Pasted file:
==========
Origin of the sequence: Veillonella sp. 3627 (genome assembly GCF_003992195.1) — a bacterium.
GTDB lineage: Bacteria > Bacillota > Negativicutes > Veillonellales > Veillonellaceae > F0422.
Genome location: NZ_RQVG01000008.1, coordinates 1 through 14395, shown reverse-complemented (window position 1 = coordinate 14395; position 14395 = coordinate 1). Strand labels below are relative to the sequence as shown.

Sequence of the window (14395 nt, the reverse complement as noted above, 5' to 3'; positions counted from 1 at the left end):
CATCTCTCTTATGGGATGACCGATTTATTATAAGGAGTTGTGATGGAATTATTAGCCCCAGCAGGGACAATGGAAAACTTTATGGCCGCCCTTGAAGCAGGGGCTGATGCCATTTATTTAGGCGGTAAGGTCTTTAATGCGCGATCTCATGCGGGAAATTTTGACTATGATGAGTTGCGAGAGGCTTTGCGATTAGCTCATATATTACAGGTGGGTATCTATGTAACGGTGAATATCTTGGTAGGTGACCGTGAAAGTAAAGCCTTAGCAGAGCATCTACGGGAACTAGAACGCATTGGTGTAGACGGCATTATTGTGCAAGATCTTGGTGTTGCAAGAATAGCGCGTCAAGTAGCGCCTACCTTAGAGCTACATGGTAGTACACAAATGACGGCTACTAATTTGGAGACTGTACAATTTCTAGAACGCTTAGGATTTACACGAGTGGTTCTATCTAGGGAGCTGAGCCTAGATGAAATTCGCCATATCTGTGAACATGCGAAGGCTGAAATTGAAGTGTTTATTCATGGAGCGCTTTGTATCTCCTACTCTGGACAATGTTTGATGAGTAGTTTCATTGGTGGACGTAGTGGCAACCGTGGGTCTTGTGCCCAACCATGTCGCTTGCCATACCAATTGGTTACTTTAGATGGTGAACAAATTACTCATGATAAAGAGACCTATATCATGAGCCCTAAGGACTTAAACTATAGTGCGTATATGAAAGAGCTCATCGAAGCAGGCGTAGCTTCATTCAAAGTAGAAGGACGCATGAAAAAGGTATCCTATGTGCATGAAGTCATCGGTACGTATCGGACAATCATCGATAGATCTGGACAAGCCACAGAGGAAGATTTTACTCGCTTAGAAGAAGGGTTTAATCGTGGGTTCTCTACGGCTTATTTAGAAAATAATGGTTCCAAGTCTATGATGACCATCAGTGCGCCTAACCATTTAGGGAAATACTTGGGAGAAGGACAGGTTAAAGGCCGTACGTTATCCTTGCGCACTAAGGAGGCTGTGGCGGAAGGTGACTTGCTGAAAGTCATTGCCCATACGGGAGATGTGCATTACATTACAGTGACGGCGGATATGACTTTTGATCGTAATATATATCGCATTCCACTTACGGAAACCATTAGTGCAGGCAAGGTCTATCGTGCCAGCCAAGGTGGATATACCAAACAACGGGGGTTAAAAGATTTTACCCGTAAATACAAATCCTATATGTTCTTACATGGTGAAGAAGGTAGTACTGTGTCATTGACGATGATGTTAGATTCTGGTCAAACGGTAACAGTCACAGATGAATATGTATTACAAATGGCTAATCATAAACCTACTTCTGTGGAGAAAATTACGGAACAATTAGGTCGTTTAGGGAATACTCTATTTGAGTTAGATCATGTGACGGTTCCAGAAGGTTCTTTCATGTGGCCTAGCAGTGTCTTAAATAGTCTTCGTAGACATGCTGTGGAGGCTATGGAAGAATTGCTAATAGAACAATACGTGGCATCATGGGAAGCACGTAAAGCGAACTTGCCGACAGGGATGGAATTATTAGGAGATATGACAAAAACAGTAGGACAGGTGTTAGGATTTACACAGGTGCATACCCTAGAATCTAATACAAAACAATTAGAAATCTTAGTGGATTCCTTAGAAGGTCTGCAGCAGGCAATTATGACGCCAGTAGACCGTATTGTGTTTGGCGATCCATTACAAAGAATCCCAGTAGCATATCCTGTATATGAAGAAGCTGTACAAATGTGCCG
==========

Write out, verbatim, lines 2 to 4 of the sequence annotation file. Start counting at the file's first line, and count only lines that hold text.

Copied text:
GTDB lineage: Bacteria > Bacillota > Negativicutes > Veillonellales > Veillonellaceae > F0422.
Genome location: NZ_RQVG01000008.1, coordinates 1 through 14395, shown reverse-complemented (window position 1 = coordinate 14395; position 14395 = coordinate 1). Strand labels below are relative to the sequence as shown.

Sequence of the window (14395 nt, the reverse complement as noted above, 5' to 3'; positions counted from 1 at the left end):